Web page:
The Willington Town Common with its surrounding rich variety of institutional and residential buildings establishes the Willington Common Historic District's distinct character as a rural crossroads village. The common's irregular shape and sloping lawn are typical of New England's early town centers. The town common has remained as the focal point of the area, much as it was in the seventeenth and eighteenth centuries. Customarily, townspeople in that period used this type of communally-owned land for village musters, as a voting place, and often as the location the meetinghouse, school, or graveyard. Cattle were often grazed or impounded there. Unlike many commons which were landscaped as Victorian greens in the Victorian period, the Willington Common is virtually unchanged since 1800. The pattern of the roads around the common which has remained the same for almost two centuries, along with the dry-laid stone walls that border some of the properties, maintain the historic rural ambience of the village. The houses with their associated barns and outbuildings, and the institutional buildings are all well-preserved and display most of their original forms and types of material.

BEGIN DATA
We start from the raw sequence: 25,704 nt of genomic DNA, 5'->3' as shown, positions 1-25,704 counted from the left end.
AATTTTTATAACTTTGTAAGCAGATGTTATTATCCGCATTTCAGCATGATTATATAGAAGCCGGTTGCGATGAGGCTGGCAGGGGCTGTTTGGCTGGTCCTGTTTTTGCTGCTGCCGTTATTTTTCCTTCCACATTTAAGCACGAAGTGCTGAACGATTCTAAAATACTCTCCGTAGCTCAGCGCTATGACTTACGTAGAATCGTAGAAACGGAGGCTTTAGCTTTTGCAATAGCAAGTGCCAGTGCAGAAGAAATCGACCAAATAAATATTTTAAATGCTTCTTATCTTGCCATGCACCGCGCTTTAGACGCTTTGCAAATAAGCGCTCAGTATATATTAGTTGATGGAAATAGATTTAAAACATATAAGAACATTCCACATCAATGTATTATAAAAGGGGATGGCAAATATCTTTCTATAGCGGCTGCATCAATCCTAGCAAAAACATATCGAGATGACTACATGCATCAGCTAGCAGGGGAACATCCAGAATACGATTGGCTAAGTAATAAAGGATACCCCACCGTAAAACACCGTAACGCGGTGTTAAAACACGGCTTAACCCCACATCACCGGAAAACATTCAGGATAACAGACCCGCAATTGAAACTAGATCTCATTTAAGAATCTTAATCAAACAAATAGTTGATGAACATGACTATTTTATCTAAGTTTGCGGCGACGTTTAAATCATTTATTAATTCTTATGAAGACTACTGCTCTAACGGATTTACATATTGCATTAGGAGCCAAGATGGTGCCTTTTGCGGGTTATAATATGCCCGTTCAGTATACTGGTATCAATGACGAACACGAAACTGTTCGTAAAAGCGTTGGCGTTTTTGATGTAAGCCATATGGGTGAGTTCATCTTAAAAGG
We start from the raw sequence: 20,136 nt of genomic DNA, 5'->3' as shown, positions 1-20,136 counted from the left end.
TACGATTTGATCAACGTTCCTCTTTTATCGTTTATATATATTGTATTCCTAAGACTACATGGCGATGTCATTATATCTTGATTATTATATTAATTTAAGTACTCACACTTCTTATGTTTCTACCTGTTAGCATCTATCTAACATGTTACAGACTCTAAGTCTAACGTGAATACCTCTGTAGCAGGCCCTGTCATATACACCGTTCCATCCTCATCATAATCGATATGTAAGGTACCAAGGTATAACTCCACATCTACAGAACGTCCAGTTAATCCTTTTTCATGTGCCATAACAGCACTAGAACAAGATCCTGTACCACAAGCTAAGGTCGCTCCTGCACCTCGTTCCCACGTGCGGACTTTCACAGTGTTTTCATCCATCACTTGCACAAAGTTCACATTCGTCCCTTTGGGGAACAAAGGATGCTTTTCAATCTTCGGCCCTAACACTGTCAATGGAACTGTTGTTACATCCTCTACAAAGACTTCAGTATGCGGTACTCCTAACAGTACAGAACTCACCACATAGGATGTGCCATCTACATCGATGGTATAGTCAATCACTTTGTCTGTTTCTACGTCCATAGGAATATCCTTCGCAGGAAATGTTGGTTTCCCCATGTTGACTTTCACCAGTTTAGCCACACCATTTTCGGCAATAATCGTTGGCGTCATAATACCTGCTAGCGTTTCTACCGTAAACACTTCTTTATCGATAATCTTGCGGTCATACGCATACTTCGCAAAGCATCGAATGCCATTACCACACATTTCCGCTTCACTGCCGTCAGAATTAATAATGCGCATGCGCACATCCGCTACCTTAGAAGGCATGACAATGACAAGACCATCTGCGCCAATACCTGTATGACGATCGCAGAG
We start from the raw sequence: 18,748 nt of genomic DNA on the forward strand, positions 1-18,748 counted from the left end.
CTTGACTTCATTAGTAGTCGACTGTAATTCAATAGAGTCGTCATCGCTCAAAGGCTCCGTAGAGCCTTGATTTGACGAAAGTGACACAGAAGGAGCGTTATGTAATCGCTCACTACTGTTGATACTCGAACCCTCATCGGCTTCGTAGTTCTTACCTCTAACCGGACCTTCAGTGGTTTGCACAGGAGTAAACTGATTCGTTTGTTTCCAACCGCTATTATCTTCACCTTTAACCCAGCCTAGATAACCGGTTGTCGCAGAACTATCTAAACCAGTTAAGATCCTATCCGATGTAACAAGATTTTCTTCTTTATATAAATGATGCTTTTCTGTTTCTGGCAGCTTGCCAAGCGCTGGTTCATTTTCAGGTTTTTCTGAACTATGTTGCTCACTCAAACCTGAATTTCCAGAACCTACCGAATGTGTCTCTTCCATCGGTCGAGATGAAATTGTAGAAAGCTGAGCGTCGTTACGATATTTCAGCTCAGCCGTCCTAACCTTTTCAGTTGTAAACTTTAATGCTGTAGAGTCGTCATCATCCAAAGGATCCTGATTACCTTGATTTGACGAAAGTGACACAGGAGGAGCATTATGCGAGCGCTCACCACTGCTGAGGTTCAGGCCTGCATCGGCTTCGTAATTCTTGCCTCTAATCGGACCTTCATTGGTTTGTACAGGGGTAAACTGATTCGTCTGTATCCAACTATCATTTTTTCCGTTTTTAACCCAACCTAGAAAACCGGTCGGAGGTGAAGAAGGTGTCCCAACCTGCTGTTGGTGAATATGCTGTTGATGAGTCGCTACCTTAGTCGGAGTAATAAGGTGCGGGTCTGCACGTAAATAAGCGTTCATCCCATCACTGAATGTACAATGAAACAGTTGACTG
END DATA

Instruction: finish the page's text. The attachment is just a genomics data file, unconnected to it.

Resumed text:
The institutional buildings are vernacular classics of their type: simple wood-frame structures influenced by the architectural trends of their periods. The Baptist Meetinghouse, which became the Federated Church of Willington in the 1920s, exhibits fine Federal form and treatment, yet is austere and sparing in its use of Federal or Greek Revival detail. In like manner, the Congregational Church expresses the Gothic Revival style only through its steeply-pitched roof and pointed arch windows. The Old Town Hall, built in the same period, is even plainer and more functional, characteristics of institutional architecture before 1850.